Xpert MTB/RIF Ultra (?Ultra?) is a highly sensitive and widely used rapid molecular test for diagnosing tuberculosis (TB), with potential to play a much-needed role in finding people with undiagnosed TB. Results at Ultra?s lowest semi-quantitative result level, ?trace,? account for much of the assay?s enhanced ability to detect TB. However, the usefulness of Ultra is jeopardized by the large number of people (including asymptomatic, treatment-nave people) whose sputum is positive at the trace level by Ultra, but negative for M. tuberculosis by culture. The cause of these Ultra-trace-positive but culture-negative results is uncertain: They might include people who are in the early stages of developing TB disease, people with recent TB that is resolving, people recently exposed to M. tuberculosis and possibly infected, or laboratory error. Because the associated risk of developing TB for people with trace-positive Ultra results is unknown, it is unclear how these individuals should be managed. Furthermore, in the context of efforts to achieve earlier diagnosis of TB by screening asymptomatic individuals in the community, it is unclear whether trace-positive Ultra results with negative corresponding cultures represent false-positive tests (and thus should prompt more cautious use of the Ultra assay) or represent very early TB that is likely to progress to advanced TB disease (making people with trace- positive Ultra results the ideal target for efforts at early detection of TB). This study seeks to clarify the current burden and future risk of TB in people with Ultra-trace-positive sputum, while gaining insight into the dynamics that underlie trace-positive Ultra results. By offering sputum-based testing for TB on a community-wide basis to asymptomatic adolescents and adults in Uganda, we will test tens of thousands of people for TB with Ultra. In the process, we will identify 250 people with trace-positive sputum Ultra results in community settings in Uganda, along with positive and negative controls who clearly have or clearly do not have TB.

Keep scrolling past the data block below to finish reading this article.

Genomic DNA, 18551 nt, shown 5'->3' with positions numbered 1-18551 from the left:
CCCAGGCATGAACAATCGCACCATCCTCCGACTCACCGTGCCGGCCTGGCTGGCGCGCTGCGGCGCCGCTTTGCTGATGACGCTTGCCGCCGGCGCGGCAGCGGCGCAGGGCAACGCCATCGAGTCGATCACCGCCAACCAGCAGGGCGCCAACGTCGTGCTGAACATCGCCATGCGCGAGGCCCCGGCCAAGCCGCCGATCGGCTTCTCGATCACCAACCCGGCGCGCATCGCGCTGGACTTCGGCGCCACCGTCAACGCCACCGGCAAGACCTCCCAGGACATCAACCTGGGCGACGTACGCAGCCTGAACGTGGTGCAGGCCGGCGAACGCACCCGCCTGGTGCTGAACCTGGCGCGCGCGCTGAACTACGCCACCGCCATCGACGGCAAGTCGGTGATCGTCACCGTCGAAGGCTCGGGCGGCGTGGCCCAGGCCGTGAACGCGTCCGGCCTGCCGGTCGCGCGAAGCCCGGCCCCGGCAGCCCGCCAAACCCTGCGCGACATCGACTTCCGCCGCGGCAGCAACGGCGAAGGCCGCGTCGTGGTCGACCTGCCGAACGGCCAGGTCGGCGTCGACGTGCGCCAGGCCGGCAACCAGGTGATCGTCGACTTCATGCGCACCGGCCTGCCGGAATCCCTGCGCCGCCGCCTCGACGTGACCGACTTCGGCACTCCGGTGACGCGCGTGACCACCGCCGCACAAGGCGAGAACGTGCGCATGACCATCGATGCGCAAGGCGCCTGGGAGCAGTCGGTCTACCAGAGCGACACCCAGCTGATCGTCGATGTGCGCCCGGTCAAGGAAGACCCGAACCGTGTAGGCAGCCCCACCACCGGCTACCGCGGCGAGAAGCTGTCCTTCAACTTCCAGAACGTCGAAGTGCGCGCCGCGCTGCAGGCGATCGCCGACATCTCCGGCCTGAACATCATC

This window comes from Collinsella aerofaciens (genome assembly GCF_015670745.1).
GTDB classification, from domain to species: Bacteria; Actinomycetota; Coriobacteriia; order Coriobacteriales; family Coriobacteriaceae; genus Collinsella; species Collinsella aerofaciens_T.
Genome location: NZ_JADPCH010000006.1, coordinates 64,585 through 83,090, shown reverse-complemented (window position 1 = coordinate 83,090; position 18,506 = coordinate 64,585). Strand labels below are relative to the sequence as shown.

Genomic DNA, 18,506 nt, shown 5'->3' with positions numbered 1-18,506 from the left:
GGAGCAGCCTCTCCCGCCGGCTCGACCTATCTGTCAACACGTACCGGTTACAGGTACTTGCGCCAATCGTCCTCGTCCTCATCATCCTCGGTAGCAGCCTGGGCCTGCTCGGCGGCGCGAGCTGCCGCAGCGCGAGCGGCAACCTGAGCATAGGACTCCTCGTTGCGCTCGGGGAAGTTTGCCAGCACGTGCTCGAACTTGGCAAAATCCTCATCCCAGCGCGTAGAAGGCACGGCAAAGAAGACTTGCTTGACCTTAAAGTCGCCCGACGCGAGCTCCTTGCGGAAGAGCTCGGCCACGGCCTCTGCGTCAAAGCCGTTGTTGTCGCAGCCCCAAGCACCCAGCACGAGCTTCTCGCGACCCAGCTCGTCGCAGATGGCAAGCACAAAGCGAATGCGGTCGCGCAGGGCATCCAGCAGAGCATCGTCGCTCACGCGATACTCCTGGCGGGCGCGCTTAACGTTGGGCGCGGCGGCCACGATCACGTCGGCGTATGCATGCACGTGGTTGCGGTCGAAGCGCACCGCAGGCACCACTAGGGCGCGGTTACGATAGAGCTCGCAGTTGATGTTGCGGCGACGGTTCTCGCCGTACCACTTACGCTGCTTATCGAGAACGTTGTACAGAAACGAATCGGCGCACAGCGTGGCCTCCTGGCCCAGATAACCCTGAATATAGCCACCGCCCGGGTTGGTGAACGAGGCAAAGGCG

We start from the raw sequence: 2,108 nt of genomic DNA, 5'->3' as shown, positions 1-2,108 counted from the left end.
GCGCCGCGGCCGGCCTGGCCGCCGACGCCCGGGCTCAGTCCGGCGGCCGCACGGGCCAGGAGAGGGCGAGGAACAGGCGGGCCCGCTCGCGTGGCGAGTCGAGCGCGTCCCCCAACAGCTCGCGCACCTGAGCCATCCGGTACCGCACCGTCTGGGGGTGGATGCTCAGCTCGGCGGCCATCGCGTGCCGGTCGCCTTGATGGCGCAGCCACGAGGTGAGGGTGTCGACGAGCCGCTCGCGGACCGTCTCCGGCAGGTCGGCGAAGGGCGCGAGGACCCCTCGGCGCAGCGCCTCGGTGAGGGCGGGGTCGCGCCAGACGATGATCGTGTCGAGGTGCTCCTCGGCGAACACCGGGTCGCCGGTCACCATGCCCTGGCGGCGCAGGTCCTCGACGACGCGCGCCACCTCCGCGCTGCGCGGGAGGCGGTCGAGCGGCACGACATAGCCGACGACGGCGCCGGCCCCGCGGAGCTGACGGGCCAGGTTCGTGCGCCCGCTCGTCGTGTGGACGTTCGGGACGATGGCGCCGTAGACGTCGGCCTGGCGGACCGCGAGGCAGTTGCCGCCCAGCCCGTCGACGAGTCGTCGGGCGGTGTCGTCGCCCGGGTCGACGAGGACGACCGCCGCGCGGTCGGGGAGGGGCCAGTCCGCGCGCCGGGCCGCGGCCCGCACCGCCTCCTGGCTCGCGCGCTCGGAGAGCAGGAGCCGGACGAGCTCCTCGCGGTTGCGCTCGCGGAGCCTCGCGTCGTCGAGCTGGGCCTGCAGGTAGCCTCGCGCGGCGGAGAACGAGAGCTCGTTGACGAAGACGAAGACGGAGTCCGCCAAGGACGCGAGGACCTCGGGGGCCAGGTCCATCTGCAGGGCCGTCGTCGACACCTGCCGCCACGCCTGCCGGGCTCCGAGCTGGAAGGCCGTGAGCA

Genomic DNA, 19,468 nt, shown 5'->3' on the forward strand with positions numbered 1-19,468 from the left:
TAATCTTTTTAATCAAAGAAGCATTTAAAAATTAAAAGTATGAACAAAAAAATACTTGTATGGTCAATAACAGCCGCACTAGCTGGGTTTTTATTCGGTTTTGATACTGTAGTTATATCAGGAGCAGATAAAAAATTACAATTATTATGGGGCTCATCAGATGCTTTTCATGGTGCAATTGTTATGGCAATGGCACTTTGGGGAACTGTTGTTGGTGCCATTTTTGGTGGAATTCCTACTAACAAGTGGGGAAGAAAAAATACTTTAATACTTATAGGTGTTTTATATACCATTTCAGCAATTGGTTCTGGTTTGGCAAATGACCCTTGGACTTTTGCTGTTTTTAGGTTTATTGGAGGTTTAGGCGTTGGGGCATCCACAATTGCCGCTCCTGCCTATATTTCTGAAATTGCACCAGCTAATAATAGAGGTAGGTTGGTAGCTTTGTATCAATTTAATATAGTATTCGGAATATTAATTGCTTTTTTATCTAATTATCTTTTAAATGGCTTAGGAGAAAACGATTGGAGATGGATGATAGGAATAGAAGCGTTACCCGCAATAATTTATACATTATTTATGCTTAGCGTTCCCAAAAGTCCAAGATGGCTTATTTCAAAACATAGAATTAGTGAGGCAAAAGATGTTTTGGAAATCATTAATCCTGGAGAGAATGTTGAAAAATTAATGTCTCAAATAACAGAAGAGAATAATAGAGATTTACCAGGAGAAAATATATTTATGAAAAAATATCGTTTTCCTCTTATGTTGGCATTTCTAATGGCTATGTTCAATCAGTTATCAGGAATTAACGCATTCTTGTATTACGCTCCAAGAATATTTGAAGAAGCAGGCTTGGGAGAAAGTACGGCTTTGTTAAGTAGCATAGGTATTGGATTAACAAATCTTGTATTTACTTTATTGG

In Specific Aim 1, we will collect extensive clinical and laboratory data in order to determine how many of these individuals have evidence of TB disease at the time that they test Ultra-trace- positive, and to understand what other mechanisms might explain the Ultra results of those in whom we find no further evidence of TB.
In Specific Aim 2, we will closely follow those who were not found to have TB initially. Among these individuals, we will evaluate the incidence of TB and the dynamics of any molecular, imaging, and immunological abnormalities over time. Finally, in Specific Aim 3, we will use several approaches (decision analytic modeling of individual outcomes, dynamic transmission modeling of population impact, and a public health ethics analysis) to place what we learn from Ultra-trace-positive individuals into context, in order to help public health decision-makers use our results to improve how they go about finding people with TB.
This project seeks to understand the microbiological origin and clinical significance of 'trace-positive' results from a commonly used diagnostic test for tuberculosis. Knowing the risk of current and future tuberculosis in people with this result can help in treating them appropriately and in finding tuberculosis at its earliest stages. People with this result may also provide a unique opportunity to understand early changes that occur in people with tuberculosis as this disease develops or spreads.